General security

Brexit's Effects on Cyber Security

Pierluigi Paganini
July 7, 2016 by
Pierluigi Paganini

What is the Brexit? The term is short for "British exit" and refers to the exit from the EU of the UK Government following the referendum result of June 23, 2016.

While the economists and politicians are trying to understand the effects on the global economy, in this post we will focus on the cyber security industry.

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What will happen after the Brexit?

The results of the Brexit referendum vote have caused fear for many.  The most evident is the fall of the British currency, the pound, respect the dollar and the euro; this has as primary effect an increase in the cost of cyber security for the UK citizens.

Lionel Barbar editor of the Financial Times predicts that the first two quarters could face recession due to the post economic, financial stress.

However, don't forget that in this specific moment the cyber number and the level of sophistication of cyber threats are increasing as never before.

The cyber security is a pillar of any government that intends to expand its cyber capabilities, but this approach needs investments that contrast with the spectrum of a country that risks the recession.

Back to the impact of the cybercrime on a country that has left the EU, let consider the potential effect on the information sharing laws that were already in existence. Of course, the Brexit will have an influence on the current processes in place to share data related to data breaches. We need a legal framework that has to be approved by both sides defining new rules for the sharing of sensitive information related the members of the EU and the UK.

Another aspect to consider is the current involvement of the UK in the activities of the European law enforcement agencies.

Michela Menting, research director for ABI Research, noted that the British Government will need to review its role Europol and the European Cybercrime Centre (EC3), both organizations are crucial assets of the EU members in the prevention and fight off cyber criminal activities in Europe.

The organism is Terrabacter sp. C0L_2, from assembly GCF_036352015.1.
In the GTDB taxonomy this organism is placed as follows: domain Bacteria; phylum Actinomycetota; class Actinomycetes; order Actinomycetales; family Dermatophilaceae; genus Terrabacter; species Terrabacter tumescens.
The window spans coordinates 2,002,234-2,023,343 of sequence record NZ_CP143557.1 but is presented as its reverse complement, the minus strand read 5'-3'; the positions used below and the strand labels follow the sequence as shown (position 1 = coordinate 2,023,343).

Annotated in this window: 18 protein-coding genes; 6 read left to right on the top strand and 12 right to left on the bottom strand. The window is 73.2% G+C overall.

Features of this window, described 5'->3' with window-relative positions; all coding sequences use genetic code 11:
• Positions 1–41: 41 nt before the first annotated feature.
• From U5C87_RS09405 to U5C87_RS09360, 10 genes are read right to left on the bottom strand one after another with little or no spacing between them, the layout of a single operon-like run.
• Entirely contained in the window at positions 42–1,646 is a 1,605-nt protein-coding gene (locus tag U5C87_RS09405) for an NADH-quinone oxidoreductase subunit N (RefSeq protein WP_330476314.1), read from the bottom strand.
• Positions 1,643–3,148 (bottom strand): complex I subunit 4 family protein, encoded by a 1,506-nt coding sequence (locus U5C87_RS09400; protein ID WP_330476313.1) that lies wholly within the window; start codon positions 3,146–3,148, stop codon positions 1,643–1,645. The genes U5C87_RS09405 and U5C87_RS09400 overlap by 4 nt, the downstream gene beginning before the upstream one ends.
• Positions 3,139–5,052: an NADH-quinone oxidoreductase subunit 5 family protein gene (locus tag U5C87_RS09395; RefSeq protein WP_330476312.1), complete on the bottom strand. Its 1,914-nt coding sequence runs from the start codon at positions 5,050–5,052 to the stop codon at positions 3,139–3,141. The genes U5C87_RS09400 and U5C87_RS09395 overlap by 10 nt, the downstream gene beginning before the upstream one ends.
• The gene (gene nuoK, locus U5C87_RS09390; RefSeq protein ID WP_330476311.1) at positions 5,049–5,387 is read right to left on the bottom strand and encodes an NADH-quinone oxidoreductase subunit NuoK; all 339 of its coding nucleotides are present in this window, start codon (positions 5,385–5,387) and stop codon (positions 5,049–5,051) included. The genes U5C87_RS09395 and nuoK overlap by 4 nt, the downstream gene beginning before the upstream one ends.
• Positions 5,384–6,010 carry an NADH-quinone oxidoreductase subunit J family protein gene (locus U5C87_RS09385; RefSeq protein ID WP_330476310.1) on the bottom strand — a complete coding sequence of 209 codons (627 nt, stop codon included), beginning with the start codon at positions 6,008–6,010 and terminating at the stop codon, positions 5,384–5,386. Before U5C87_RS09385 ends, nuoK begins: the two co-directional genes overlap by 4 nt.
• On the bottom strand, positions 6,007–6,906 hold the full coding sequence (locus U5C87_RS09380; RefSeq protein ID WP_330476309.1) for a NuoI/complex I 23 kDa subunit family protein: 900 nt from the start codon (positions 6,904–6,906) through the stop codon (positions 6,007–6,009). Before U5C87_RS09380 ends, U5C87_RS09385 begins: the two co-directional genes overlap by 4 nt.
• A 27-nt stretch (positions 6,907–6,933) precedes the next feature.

"Organized online criminal activities are undeniably best tackled from a cooperative, supra-national perspective, and the UK's isolation that may result from Brexit would be an unwelcome development in the fight against cybercrime," she said. "Further to this, new cybersecurity information and asset sharing structures will need to be put in place between the EU and the UK."

The lack of implementation of new processes of sharing can have concrete effects on the ability to respond to a new cyber threat.

The failure in sharing information on threat actors and their tactics, techniques, and procedures (TTPs) could allow the spread of the threat with serious repercussions for the target organizations.

Part of the IT industry expects that cybercrime will be on the rise, and information sharing will be reduced.

Another aspect to consider it the job market related to the cyber security that is already facing a skill shortage.

It is likely a significant impact on the recruitment of talented technical professionals and wreaks havoc in the regulatory compliance divisions.

Once the UK is out of the European Union, it would make even more difficult for UK businesses to attract talented professionals to compete with the US firms that can access to a larger market crowded of talented experts, including European ones. To cut ourselves off from the rest of Europe, therefore, does nothing to protect the UK's reputation as being open for business.

Today the research labs of many UK firms are composed of employees from other EU countries, these professionals work in London and travel around Europe for research and business purposes and return home to visit their family.

They are obviously concerned about the effects of the Brexit that may limit in a significant way their ability to move across the Europe is an easy way.